San Quentin Trials

Early in his career, Mr. Carrow was counsel in two San Quentin Prison related cases in which he represented San Quentin inmates charged with murder and other crimes. The cases were tried virtually back to back and involved over two years of actual trial time. The trials had a number of unique aspects.

The first case involved the removal of Judge Harold Haley from his Marin County, California courtroom and his subsequent alleged murder. Guns were brought into the courtroom by Jonathan Jackson, who was thereafter joined by three San Quentin inmates involved in a trial then in progress before Judge Haley. Following the death of Judge Haley, Jonathan Jackson and two of the prison inmates, charges were brought against Angela Davis and Ruchell Magee. Mr. Magee, a San Quentin inmate, was accused of kidnapping and killing Judge Haley. Prosecution of the charges against Mr. Magee, which were severed from those against Angela Davis, resulted in what was then the most expensive criminal trial in the history of California and is the only criminal case, before or since, that was interrupted in the course of trial by a California appellate court. The California Supreme Court stopped the proceedings and ordered the trial judge to allow Ramsey Clark, former Attorney General of the United States, to join Mr. Carrow in presentation of Mr. Magee’s defense. Counsel previously associated by Mr. Carrow had withdrawn mid-trial.(Magee v. Superior Court 8 Cal.3d 949.) Following an eight and one-half month trial, in one of the nation’s first high security courtrooms, the jury was unable to reach agreement on the charges against Mr. Magee. In addition to the matters referenced above, the case involved other unique issues, including those discussed in Magee v. Superior Court 34 Cal.App.3d 201.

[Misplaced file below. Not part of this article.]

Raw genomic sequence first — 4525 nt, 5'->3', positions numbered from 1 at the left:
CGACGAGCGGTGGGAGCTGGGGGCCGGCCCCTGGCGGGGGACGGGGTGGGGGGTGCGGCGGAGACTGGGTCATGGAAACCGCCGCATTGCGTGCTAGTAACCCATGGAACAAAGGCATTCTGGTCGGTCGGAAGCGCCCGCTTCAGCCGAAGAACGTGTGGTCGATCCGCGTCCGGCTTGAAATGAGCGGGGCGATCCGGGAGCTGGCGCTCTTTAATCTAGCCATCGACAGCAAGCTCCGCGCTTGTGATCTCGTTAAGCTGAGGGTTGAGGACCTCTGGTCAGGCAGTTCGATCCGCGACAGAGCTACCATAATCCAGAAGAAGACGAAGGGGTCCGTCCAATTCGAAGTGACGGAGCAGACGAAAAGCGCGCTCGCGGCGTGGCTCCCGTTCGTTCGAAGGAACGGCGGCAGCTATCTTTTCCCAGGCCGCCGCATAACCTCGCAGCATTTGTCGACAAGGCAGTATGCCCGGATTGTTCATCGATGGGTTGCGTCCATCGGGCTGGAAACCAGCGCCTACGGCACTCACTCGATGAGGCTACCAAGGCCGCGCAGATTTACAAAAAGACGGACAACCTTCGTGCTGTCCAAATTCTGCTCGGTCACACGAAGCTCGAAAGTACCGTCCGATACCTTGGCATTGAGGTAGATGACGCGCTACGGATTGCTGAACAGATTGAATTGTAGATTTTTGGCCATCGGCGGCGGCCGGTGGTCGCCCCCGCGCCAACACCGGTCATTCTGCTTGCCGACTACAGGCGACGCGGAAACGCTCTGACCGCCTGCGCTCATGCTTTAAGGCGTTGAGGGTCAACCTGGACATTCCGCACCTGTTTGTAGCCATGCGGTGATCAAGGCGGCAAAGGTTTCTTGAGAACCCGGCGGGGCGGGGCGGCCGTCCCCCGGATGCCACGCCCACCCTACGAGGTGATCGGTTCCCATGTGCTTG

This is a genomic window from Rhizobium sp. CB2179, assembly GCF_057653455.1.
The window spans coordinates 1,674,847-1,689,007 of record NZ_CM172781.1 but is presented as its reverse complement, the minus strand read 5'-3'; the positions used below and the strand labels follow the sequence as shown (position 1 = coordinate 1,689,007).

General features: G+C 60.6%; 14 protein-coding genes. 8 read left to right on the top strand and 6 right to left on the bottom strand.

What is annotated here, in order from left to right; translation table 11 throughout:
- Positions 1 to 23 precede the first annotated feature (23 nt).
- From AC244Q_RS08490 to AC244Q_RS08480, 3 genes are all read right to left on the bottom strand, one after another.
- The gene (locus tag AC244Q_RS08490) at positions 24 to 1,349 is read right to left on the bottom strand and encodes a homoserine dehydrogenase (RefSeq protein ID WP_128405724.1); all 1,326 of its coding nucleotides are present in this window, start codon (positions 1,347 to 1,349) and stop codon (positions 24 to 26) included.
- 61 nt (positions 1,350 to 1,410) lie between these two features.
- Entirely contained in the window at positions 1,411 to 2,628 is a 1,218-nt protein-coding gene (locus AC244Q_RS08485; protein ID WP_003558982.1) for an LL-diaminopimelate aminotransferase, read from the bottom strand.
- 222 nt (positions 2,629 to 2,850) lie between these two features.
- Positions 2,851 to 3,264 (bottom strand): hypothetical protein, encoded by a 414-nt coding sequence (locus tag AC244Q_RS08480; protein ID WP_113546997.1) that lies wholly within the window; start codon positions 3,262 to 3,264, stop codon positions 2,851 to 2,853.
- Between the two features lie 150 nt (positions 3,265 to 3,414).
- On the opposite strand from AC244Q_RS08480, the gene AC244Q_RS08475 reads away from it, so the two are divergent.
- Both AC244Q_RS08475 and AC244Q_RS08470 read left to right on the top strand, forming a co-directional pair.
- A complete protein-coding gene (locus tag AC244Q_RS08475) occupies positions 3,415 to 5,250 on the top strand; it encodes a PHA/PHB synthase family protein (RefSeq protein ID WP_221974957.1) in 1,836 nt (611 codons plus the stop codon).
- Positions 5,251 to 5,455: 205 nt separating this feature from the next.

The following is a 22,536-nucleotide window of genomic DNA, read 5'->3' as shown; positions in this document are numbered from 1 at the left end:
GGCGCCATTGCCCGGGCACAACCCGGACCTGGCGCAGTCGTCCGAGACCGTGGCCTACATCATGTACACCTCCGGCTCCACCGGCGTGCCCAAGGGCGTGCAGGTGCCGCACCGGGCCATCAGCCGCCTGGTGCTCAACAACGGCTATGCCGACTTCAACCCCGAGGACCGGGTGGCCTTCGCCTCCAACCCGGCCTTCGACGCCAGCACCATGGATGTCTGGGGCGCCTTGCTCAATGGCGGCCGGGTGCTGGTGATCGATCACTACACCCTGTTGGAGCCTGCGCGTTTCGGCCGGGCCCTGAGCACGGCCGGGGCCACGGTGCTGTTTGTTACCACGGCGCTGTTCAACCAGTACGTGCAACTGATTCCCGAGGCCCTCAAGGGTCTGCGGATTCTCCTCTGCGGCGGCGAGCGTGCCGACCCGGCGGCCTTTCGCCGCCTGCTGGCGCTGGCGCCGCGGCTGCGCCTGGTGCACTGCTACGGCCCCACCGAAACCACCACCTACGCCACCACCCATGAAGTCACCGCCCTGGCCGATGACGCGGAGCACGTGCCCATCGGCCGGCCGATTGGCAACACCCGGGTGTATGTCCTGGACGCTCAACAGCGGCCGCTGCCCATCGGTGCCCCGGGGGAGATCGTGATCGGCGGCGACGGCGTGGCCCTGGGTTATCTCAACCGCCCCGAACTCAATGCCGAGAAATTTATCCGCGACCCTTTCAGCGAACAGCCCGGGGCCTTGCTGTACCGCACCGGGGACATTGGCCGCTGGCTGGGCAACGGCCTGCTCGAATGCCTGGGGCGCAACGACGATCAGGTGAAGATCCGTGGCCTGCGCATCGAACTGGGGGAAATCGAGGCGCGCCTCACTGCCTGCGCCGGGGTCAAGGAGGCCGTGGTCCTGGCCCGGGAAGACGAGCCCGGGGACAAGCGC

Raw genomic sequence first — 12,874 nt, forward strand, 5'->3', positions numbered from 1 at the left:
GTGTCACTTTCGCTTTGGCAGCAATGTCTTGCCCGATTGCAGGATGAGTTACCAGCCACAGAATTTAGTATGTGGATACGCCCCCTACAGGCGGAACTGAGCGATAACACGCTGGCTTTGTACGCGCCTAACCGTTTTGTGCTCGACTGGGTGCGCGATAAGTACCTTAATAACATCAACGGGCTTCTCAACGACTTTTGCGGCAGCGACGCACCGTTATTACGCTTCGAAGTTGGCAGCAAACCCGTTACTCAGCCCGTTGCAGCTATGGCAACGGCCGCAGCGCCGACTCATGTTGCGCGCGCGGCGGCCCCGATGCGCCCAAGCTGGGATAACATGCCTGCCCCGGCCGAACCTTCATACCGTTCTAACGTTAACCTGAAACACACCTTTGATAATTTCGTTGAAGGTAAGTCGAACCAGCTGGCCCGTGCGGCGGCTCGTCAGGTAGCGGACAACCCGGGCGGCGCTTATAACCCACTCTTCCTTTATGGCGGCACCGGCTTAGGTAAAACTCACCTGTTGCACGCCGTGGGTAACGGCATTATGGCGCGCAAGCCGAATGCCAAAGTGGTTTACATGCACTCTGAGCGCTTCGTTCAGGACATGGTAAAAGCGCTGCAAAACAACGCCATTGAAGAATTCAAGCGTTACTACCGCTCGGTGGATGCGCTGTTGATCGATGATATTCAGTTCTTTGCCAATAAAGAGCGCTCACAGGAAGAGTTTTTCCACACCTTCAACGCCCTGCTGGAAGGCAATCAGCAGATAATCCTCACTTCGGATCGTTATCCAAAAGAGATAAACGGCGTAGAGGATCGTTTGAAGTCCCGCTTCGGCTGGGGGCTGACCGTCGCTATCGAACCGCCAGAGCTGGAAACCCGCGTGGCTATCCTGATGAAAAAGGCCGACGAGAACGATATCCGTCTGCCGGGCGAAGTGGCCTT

Labeled by the media as “The San Quentin Six case,” the second trial was of approximately seventeen months duration and was, at the time, the longest criminal trial in the history of the state. The case involved an alleged attempted escape from San Quentin by George Jackson, brother of Jonathan, and others. Jackson was a revolutionary, author and prison leader. Jackson, three guards and two other inmates died. Numerous prison uprisings, including Attica, followed the death of Jackson. The trial, also conducted in a high security courtroom, included a three month jury selection process, which involved consideration of more than two-thousand prospective jurors.

Mr. Carrow represented Luis Talamantez, a prison leader and poet, accused of murder and other offenses arising out of the incident. The jury found Mr. Talamantez not guilty on all charges.

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